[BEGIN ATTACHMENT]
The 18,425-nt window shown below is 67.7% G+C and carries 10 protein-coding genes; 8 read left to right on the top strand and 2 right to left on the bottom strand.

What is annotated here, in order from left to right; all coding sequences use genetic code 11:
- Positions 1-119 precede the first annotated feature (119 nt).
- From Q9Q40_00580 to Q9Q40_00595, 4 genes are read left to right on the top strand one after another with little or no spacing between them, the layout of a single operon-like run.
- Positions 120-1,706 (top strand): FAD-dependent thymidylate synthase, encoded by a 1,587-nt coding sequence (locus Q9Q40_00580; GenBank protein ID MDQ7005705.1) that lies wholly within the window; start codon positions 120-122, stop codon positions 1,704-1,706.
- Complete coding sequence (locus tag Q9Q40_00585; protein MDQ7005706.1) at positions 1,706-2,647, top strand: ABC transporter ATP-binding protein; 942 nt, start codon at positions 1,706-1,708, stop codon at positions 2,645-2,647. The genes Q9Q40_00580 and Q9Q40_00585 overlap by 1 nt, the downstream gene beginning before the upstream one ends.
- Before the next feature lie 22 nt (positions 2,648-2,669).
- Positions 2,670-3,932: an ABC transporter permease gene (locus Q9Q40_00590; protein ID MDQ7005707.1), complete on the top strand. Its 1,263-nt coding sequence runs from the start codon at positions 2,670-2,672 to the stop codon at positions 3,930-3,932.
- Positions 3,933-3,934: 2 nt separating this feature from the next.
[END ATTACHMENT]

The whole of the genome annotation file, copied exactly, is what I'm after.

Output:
The 18,425-nt window shown below is 67.7% G+C and carries 10 protein-coding genes; 8 read left to right on the top strand and 2 right to left on the bottom strand.

What is annotated here, in order from left to right; all coding sequences use genetic code 11:
- Positions 1-119 precede the first annotated feature (119 nt).
- From Q9Q40_00580 to Q9Q40_00595, 4 genes are read left to right on the top strand one after another with little or no spacing between them, the layout of a single operon-like run.
- Positions 120-1,706 (top strand): FAD-dependent thymidylate synthase, encoded by a 1,587-nt coding sequence (locus Q9Q40_00580; GenBank protein ID MDQ7005705.1) that lies wholly within the window; start codon positions 120-122, stop codon positions 1,704-1,706.
- Complete coding sequence (locus tag Q9Q40_00585; protein MDQ7005706.1) at positions 1,706-2,647, top strand: ABC transporter ATP-binding protein; 942 nt, start codon at positions 1,706-1,708, stop codon at positions 2,645-2,647. The genes Q9Q40_00580 and Q9Q40_00585 overlap by 1 nt, the downstream gene beginning before the upstream one ends.
- Before the next feature lie 22 nt (positions 2,648-2,669).
- Positions 2,670-3,932: an ABC transporter permease gene (locus Q9Q40_00590; protein ID MDQ7005707.1), complete on the top strand. Its 1,263-nt coding sequence runs from the start codon at positions 2,670-2,672 to the stop codon at positions 3,930-3,932.
- Positions 3,933-3,934: 2 nt separating this feature from the next.